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Discussion in 'Workplace dilemmas' started by saluki, Jul 20, 2019.

  1. saluki

    saluki Lead commenter

    It's that time of year again when everyone gets "professionally developed"
    What are the new ideas which you are being asked to implement?
    Which ones will be out of fashion by next June?
    What is your daftest/most mind-boggling PDD experience?
    I was thinking the other day about listening to someone telling us how to manage behavior. She was all bright eyed and bushy tailed and announced "I've been doing a degree!" We were expected to be impressed and say "Ooh aren't you clever?"
    It was a light-bulb moment when we realized that the person who had been lecturing us on behavior management and conducting official lesson observations, together with feedback and improvement targets wasn't even a teacher. Hadn't got a degree. Hadn't got a PGCE. Had never taught a class in their life.
  2. HelenREMfan

    HelenREMfan Star commenter

    Oh that resonates! Try a Senco who at some stage acquired the title "Behaviour Manager!" Pretty priceless really as having left the one thing they were reasonably competent at (taking weaker kids for 10/15 mins daily for reading practice on a 1 to 1) they made sure they did nearly no teaching (One year - am not sure how they copped for this but got give a year 9 PHSE class but made sure they allocated 2 TAs to be in the room with them...not that there were any statemented kids in there ! ) So a group of TAs would be allocated the challenging kids sent to a 'support base' whilst the behaviour manager sat in an office a lil distance away composing brightly coloured sheets of 'info' as to info on referred kids (usually copied and pasted most of the same guff week by week) So the lowest paid people in the school (bar lunch time staff) working with the most challenging kids and this 'manager' paid circa £50K!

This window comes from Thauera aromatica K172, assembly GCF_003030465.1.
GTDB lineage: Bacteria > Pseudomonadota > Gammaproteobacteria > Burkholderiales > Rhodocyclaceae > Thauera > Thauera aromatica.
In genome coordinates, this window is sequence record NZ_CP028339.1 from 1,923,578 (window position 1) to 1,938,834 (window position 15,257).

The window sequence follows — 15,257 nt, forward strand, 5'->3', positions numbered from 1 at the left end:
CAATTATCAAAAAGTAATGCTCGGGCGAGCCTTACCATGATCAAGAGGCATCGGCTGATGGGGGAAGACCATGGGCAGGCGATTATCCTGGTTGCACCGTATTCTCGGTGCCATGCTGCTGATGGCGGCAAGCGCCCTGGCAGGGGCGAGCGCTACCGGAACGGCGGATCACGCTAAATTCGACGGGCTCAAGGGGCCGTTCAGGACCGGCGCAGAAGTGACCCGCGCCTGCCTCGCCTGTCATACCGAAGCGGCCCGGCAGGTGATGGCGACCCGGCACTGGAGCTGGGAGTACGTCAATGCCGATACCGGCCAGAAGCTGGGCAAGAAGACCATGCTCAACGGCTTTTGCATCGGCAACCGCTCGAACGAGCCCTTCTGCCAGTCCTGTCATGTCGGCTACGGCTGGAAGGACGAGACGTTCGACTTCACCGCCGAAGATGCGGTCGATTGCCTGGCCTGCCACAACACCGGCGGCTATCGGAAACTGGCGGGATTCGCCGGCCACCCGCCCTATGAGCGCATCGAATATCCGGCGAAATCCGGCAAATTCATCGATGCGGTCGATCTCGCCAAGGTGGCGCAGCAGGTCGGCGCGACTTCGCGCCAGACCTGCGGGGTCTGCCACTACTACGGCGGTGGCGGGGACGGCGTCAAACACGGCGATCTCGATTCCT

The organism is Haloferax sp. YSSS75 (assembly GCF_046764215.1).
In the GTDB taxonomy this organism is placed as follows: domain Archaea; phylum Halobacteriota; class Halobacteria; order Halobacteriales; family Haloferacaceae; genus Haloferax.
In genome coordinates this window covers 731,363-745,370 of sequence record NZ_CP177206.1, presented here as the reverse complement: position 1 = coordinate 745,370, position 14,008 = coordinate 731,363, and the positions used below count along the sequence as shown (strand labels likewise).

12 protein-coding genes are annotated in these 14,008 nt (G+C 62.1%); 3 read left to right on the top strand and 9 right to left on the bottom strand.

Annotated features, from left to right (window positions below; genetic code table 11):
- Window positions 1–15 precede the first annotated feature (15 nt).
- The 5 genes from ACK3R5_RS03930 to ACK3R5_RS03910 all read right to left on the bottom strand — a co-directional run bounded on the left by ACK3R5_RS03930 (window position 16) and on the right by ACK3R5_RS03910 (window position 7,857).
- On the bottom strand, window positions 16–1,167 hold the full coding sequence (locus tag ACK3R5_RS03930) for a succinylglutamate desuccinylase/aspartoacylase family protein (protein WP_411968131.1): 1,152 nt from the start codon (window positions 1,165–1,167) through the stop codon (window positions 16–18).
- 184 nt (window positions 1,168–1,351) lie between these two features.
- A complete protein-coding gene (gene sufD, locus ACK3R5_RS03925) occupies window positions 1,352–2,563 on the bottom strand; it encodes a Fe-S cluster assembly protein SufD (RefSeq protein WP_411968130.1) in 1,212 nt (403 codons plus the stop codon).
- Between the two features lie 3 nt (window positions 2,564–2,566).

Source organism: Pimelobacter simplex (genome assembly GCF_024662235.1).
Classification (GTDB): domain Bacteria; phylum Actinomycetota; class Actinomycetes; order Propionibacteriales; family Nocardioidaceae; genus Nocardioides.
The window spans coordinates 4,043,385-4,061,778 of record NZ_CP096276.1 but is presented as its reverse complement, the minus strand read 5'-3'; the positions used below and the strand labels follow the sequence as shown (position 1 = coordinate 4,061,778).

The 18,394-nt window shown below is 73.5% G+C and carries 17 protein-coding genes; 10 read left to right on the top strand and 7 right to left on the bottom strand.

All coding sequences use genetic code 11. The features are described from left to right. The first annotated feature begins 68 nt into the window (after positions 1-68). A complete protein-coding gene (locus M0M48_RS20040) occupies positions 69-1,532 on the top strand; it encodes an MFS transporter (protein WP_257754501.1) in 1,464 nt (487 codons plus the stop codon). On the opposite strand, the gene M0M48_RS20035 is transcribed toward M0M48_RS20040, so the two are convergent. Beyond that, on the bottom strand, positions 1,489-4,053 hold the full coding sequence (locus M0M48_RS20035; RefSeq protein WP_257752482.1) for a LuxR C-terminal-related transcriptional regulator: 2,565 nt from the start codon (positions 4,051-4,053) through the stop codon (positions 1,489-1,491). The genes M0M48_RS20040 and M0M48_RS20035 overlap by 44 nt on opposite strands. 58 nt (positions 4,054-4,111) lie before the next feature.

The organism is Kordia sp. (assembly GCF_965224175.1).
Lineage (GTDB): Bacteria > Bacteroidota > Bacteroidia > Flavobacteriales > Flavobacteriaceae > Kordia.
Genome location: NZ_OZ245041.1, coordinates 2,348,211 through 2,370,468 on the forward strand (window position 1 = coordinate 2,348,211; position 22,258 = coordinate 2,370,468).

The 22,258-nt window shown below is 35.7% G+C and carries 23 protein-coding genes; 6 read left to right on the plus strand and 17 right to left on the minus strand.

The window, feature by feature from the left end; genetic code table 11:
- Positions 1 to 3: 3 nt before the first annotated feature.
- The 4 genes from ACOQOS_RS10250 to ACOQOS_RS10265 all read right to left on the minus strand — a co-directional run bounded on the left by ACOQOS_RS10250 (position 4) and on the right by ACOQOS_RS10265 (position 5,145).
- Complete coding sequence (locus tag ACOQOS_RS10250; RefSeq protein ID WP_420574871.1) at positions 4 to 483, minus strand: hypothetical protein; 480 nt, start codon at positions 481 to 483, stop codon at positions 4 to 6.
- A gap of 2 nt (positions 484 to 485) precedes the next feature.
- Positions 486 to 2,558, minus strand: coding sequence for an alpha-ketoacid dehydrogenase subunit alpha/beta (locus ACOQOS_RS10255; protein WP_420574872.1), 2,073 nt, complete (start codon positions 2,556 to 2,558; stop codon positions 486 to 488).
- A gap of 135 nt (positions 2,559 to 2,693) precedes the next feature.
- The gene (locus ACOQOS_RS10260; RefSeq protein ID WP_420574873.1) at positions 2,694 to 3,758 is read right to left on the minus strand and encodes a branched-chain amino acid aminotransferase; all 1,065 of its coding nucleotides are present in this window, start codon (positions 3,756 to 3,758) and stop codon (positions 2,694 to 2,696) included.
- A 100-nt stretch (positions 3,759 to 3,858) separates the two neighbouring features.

3. mothorchid

    mothorchid Star commenter

    These "experts" who are paid an astonishing amount of money to come and pontificate at staff can be worth it, but can often be very poor.
    My personal high point was a man (not a teacher) hired some years ago to tell staff how to make lessons interesting. This was to be achieved by getting students involved and by not talking for too long. Avoid lengthy unnecessary powerpoints. Open questions were also a must. The man told us how to suck eggs for THREE HOURS non-stop. He did not get us involved. He asked no questions (open or closed). His powerpoint consisted of over 100 slides with close text on them, which we could not read. He invited no responses from staff. He gave us handouts which were not relevant to what he was talking about and then told us there were errors in them.